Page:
I hope last week’s conversation about the either or-ness of face-to-face meetings and creating content spurs you on to do (more) content. Given how conservative we are as a profession, you would think we should not have all of our eggs in one marketing basket.
On to this week. As a continuation of last week’s newsletter, and since you already know how to take people out to lunch, I thought I would pass on some tips I’ve learned that can make your content creating efforts more efficient, effective, and engaging.
And if you are new here, welcome aboard. This is what we do!
Ron Baker, value pricing evangelist: If you stop selling your time, clients will stop trying to manage it.
Think about it. If we sell the outcome, clients won’t care how many hours it takes to reach the outcome. We need to give more clients certainty when/where we can.
A common complaint I hear from BVFLS practitioners I work with is that they’ve tried creating content, but it isn’t yielding results. No one is reading their blog or newsletter. Or they have some readership, but the readers don’t leave blog comment or send reply emails. And most importantly they aren’t getting any leads/projects from their efforts.
Here are six ideas about why or where you may be going off the rails.
#1 – You are not writing often enough
When a potential client visits your blog and sees you haven’t posted for months, they may wonder if you’re still around. If they get a newsletter from you once a quarter, they may forget why they subscribed to it in the first place. Write at least once a month. Bi-weekly is better. Weekly works if you have something valuable to share with your audience that often and if you can manage that pace.
Best practice: Always have a few blog posts or newsletters “in the can” so that when you get slammed (and you know you will), there is some already-written content to send out.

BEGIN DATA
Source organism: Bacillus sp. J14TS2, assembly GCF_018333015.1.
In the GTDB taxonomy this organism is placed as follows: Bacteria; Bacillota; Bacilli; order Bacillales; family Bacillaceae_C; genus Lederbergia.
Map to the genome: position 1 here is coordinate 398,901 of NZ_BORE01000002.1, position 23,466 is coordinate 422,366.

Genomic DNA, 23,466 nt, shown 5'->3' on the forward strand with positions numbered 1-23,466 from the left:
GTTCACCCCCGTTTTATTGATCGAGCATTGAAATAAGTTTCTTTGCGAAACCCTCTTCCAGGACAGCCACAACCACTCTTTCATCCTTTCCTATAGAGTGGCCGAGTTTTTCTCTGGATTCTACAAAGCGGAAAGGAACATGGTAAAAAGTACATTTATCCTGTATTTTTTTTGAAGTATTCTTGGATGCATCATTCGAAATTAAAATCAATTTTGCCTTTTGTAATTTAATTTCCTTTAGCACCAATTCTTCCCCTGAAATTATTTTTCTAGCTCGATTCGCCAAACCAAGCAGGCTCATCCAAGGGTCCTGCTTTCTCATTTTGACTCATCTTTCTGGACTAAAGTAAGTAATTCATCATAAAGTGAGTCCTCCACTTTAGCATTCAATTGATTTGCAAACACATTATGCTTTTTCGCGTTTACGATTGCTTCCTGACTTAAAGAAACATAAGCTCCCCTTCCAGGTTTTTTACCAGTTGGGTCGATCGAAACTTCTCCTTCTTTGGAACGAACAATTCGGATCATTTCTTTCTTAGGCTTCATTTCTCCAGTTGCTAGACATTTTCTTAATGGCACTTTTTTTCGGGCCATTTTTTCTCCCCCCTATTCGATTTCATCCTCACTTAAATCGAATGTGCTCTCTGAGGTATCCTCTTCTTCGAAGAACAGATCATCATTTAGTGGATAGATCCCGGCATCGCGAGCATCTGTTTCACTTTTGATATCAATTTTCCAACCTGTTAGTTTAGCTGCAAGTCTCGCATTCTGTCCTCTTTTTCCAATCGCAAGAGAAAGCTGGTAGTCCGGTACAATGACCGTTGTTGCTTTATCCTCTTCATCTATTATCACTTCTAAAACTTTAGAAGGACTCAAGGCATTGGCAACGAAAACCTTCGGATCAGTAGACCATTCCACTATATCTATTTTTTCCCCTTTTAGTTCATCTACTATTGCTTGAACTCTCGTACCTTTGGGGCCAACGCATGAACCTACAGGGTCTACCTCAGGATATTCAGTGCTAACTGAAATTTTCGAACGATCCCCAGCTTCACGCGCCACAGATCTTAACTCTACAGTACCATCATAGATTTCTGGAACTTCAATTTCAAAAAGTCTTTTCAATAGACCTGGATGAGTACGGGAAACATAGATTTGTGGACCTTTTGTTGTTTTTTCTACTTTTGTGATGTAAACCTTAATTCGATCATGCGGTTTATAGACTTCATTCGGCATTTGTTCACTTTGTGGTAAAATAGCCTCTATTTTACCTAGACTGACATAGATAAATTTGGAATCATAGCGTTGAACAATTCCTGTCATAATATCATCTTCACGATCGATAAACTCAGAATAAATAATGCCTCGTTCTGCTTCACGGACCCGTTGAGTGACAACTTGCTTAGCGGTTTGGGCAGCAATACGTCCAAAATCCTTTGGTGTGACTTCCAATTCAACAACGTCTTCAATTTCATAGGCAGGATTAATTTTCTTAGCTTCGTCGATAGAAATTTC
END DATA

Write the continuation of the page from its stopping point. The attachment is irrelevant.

#2 – You are only using text as a medium
Some people are readers of writing; others are watchers of video. Mixing it up with a combo of writing and video is a great way to get people wondering what they will get from you “this time.”
Best practice: Don’t overthink the video. Y’all might have heard Chris Mercer say in his INSIDER interview that he uses an iPhone, a tripod, and a microphone and then uploads the recording to Vimeo.
#3 – You’re hitting the wrong audience
Your blog or newsletter content should be targeted to the people who can send you the kind of BVFLS work you want to do. M&A attorneys don’t want to read about gift/estate tax valuations. Automobile dealerships don’t want to read about marketing agency issues.
Best practice: Know exactly who your ideal client (or referral source) is. Then write or speak to that person … answer their questions … solve their problems.
#4 – Your content is too general
You know a ton about your practice area or industry niche. But what you write about should dovetail with why prospects and referral sources hire you. Choose topics that will appeal to your audience by identifying the most common reasons you get hired. Then write about that.
Best practice: Pick a handful of themes that your content will cover and make sure everything you produce falls into one of those themes. For example, all of my content fits into my “4 pillars of practice development” framework – positioning, messaging, marketing, and business model.
#5 – Your writing ain’t that great
The quality of your writing will have a significant impact on the reach of your writing. Readers are turned off not only by unorganized thoughts and unmade points, but also by egregious grammar, sloppy syntax, and improper punctuation.
#6 – You aren’t promoting the content you’re creating
Your blog or newsletter gets read by the people who know about it. What about the people who don’t? Provide snippets of your content and relevant links on all of your social media channels – multiple times – to attract and pique the curiosity of your would- and should-be audience.
Best practice: Create a promotion checklist or calendarize dates and times for getting the word out; this task can be easily delegated.
So what / In real life
Creating content is an incredible marketing tool to build Authority for practitioners of all stripes and firms of all sizes – if it’s done the right way. Follow the best practices above, and you’ll be sure to see a difference in the results of your current efforts.
– If you like what I write about, tell a colleague.
– If something resonates and you want to reach out directly, email me.
– If you think we share common interests, connect with me on LinkedIn.
– If you want a sense of how well your practice is working for you, take this Practice Self Assessment.